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Fishing by-laws making an impact

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Bizaro ailesi recalls the yesteryears, when with only K10,000, he was regarded as one of the best fish vendors around Makawa or known as Kela Beach Village in Mangochi, where he plies his trade.

Today, he needs over K50,000 just to buy a single crate of fish – utaka.

“Then, fish was in its plentiful, we could get all the fish we need here at Kela Beach [others call it Makawa]; this time around, we need to dig deeper in our pockets to get the fish we sell in Limbe Market or elsewhere just because fish is scarce,” says Sailesi, adding fishmongers like him have to travel to other beaches in Mangochi or other districts to scout for fish.

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“In 2004, when I was starting my business, we used to buy each crate of fish at K1,000 or in some rare cases, K2,000. Things have changed now, you need to have a lot of money to venture into this business and it is even worse for those trading in chambo,” he says.

It is not only fishmongers who recall the happy earlier years of fishing.

Chrasswell Mhone, a fisher plying his trade on several beaches of Lake Malawi, also has a story to tell. The owner of Mwayi Wanga Boat mostly fishes usipa. However, he says these days, they have to trek around the lake – to many beaches – so as to get real schools of fish to cast their nets.

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“There is no longer plenty of fish as we used to have, it is a sad scenario for us,” says Mhone.

The fisher and fishmonger agree that regulation of fishing periods and adherence to by-laws is indeed important if the fish business is to thrive in the country.

What then made things change? What has suddenly made Malawi lose its pride of a country that produces good fish stocks? What is happening to the chambo – which was the pride of Malawi?

“The overfishing that has been happening in this lake is obviously a major cause and concern to some of us who depend on fishing for our livelihood. It is also true that some of our fellow fishers have no regard of by-laws or regulations that bind us not to catch small fish or use fishing gear that catches small fish in their breeding state,” says Mhone.

Like the two, others interviewed along the beaches of Lake Malawi stress that if they were allowed to go back down the memory lane into the reality, they would have been better citizens.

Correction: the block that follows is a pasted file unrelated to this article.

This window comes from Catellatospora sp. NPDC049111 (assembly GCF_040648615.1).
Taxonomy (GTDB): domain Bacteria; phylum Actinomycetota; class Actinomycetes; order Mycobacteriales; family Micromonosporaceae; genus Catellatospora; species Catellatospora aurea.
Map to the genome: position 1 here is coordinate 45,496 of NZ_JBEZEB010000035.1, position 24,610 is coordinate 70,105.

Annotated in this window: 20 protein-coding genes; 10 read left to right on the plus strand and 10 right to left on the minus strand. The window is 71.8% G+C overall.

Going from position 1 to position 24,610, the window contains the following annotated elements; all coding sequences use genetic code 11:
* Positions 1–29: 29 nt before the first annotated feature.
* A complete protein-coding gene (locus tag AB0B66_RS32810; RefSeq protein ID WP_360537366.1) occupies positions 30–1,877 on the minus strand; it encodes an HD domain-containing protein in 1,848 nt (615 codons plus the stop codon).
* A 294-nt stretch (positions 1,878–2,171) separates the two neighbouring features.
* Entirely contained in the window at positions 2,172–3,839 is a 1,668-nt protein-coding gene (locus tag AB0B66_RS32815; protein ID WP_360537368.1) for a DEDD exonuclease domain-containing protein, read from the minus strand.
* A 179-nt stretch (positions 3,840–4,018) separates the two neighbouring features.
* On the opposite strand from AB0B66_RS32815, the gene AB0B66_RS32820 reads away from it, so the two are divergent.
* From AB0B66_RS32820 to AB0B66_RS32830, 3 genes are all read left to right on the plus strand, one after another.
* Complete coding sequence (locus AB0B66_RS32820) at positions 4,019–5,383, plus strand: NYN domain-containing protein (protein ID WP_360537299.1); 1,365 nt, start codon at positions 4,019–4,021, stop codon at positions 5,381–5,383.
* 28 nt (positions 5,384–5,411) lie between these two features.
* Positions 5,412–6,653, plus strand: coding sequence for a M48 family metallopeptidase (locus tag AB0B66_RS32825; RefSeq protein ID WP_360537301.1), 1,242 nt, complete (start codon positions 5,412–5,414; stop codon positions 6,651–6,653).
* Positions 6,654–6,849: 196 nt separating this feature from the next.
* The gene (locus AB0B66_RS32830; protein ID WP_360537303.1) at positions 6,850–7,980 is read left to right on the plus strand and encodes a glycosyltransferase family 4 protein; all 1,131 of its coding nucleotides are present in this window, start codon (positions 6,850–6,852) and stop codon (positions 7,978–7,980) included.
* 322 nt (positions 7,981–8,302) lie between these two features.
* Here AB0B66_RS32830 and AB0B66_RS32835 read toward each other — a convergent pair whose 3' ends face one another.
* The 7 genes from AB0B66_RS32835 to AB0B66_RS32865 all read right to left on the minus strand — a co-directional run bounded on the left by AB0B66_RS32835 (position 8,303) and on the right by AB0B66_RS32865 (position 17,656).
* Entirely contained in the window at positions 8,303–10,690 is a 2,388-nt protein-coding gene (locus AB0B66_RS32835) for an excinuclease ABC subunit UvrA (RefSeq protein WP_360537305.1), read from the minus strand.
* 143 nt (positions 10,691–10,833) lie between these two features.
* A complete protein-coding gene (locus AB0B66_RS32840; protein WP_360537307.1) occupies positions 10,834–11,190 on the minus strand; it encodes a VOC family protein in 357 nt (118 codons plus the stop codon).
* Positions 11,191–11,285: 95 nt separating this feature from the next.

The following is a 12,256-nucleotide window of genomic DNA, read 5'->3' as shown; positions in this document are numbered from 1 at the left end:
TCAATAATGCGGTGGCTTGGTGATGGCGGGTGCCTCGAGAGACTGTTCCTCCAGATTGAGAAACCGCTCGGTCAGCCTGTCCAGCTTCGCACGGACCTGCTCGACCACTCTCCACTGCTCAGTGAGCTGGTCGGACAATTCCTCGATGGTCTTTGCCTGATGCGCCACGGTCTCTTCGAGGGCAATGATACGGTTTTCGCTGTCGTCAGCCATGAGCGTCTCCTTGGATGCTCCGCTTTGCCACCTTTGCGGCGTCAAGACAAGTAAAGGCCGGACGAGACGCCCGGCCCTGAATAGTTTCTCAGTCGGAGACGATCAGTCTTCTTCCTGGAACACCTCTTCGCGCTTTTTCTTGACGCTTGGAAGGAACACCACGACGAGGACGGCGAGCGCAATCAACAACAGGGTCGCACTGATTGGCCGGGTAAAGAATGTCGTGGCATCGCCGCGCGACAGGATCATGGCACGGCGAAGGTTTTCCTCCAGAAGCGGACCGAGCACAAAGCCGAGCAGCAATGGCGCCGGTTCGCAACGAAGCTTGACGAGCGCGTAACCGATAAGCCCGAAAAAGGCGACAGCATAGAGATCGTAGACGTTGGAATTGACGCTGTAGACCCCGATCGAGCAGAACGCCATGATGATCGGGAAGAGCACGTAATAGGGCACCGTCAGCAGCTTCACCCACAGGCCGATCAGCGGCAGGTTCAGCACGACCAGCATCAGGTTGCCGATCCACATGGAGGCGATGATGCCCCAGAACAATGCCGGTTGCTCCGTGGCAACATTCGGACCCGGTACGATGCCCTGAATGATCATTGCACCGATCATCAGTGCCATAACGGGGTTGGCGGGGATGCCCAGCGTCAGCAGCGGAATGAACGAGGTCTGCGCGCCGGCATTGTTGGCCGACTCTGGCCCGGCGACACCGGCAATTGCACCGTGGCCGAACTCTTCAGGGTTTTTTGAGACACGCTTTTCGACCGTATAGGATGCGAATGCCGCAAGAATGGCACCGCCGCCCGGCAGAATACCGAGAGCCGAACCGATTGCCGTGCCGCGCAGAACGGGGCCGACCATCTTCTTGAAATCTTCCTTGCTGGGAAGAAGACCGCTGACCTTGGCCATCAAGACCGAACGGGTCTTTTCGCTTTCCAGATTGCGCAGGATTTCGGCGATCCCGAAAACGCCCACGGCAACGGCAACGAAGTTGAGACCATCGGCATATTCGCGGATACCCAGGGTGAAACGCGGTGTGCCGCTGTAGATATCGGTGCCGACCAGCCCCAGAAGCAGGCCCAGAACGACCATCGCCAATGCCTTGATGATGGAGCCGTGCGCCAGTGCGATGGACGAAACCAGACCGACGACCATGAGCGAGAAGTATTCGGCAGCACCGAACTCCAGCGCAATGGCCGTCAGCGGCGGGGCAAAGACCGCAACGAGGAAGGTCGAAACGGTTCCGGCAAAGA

“We should have realised that the importance of order against overfishing and not sneak into the lake and fish when government has suspended fishing for the sake of breeding, we should have adhered to that,” says Kazembe Itende, a counsellor for Village Head Kela.

But after realising that things were getting worse, the locals followed the advice of Centre for Environmental Policy Advocacy (Cepa) and other stakeholders, which, under the Fisheries Integration of the Society and Habitats [Fish], have been propagating social and ecological resilience of communities and freshwater ecosystems; through sustainable fisheries co-management.

Itende says through the Fish initiative, they realised that, as communities, they needed to be proactive if fishing is to be sustained to the future generations.

“We decided to adopt the concept of Beach Village Committees [BVCs] that have come up with such things like by-laws which have an impact in the improvement of fish business in the area. For instance, we community leaders work with the committees to ensure that there is no abuse to by-laws, overfishing and using of wrong fishing gear – like mosquito nets – is now being policed,” he says.

Edward Kela, Kela BVC Chair, says some of BVCs’ by-laws include guidelines for how people and fishers conduct themselves both on water and on the beaches.

“For instance, fishers are strictly policed not to use gear [nets] that can catch small fish and also not to catch fish on breeding grounds. On the ground [beaches], everyone must adhere to not abusing the beach health-wise, for instance, no one is supposed to use the lake for toilet or washing soiled baby nappies,” says Kela.

Those that breach the by-laws are made to pay heavy penalties.

“For instance, fishers found using banned gear pay up to K50,000 in penalties; and we make sure they pay,” says Manivesta Kamanga, Vice- Chair of the BVC.

Like his friends, he says they got drilled in how to run the BVC under the initiative of Fish, and have high regard for the advocacy skills imparted on them by Cepa.

Cepa programme officers (advocacy) Stanley Mvula and Stephen Chikusa say the aim of the Fish project is to ensure that user communities ably co-manage the ecosystems and fishing in general.

“Fish is a government of Malawi/Usaid five-year project that is operating in four major lakes in Malawi – lakes Malawi, Chilwa, Chiuta and Malombe. Basically, it is operating in four districts of Mangochi, Machinga, Balaka and Zomba and the middle Shire River areas,” says Mvula.

And, according to Chikusa, just like the sentiments of the communities, the by-laws are bearing fruits in that the communities are now able to police the wrongs that people do – that contribute to the dwindling of fish stocks in the lakes.

“Just like the members of communities observe, the by-laws are becoming central to the co-management of the ecosystems and, in the long run, fish stocks would improve,” says Chikusa.

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